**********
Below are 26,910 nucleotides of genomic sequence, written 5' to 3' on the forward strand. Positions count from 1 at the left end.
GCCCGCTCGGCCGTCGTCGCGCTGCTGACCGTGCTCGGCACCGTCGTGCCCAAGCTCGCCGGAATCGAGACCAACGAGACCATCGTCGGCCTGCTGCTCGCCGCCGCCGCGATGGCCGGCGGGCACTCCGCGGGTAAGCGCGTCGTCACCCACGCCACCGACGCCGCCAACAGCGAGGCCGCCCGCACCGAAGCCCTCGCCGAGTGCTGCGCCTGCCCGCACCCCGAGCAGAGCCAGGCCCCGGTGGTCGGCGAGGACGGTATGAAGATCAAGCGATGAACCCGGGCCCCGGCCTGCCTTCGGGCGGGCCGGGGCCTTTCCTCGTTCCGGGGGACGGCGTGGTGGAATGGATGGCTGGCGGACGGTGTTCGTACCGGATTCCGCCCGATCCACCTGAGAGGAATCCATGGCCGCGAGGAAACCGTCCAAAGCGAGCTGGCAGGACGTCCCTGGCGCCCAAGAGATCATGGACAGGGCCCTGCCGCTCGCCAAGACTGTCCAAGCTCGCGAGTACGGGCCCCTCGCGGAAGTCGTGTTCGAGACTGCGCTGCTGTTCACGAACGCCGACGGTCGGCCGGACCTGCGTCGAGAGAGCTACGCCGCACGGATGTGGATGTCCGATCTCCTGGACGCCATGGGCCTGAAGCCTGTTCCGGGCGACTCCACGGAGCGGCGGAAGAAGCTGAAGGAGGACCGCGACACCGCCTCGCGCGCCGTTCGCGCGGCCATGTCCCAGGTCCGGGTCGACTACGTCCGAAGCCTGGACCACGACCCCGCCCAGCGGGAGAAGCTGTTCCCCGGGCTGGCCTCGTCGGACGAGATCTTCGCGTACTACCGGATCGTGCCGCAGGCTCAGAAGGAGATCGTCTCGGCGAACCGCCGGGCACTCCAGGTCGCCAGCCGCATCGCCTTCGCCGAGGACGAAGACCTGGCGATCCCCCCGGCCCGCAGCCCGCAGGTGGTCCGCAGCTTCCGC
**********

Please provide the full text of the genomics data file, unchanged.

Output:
Below are 26,910 nucleotides of genomic sequence, written 5' to 3' on the forward strand. Positions count from 1 at the left end.
GCCCGCTCGGCCGTCGTCGCGCTGCTGACCGTGCTCGGCACCGTCGTGCCCAAGCTCGCCGGAATCGAGACCAACGAGACCATCGTCGGCCTGCTGCTCGCCGCCGCCGCGATGGCCGGCGGGCACTCCGCGGGTAAGCGCGTCGTCACCCACGCCACCGACGCCGCCAACAGCGAGGCCGCCCGCACCGAAGCCCTCGCCGAGTGCTGCGCCTGCCCGCACCCCGAGCAGAGCCAGGCCCCGGTGGTCGGCGAGGACGGTATGAAGATCAAGCGATGAACCCGGGCCCCGGCCTGCCTTCGGGCGGGCCGGGGCCTTTCCTCGTTCCGGGGGACGGCGTGGTGGAATGGATGGCTGGCGGACGGTGTTCGTACCGGATTCCGCCCGATCCACCTGAGAGGAATCCATGGCCGCGAGGAAACCGTCCAAAGCGAGCTGGCAGGACGTCCCTGGCGCCCAAGAGATCATGGACAGGGCCCTGCCGCTCGCCAAGACTGTCCAAGCTCGCGAGTACGGGCCCCTCGCGGAAGTCGTGTTCGAGACTGCGCTGCTGTTCACGAACGCCGACGGTCGGCCGGACCTGCGTCGAGAGAGCTACGCCGCACGGATGTGGATGTCCGATCTCCTGGACGCCATGGGCCTGAAGCCTGTTCCGGGCGACTCCACGGAGCGGCGGAAGAAGCTGAAGGAGGACCGCGACACCGCCTCGCGCGCCGTTCGCGCGGCCATGTCCCAGGTCCGGGTCGACTACGTCCGAAGCCTGGACCACGACCCCGCCCAGCGGGAGAAGCTGTTCCCCGGGCTGGCCTCGTCGGACGAGATCTTCGCGTACTACCGGATCGTGCCGCAGGCTCAGAAGGAGATCGTCTCGGCGAACCGCCGGGCACTCCAGGTCGCCAGCCGCATCGCCTTCGCCGAGGACGAAGACCTGGCGATCCCCCCGGCCCGCAGCCCGCAGGTGGTCCGCAGCTTCCGC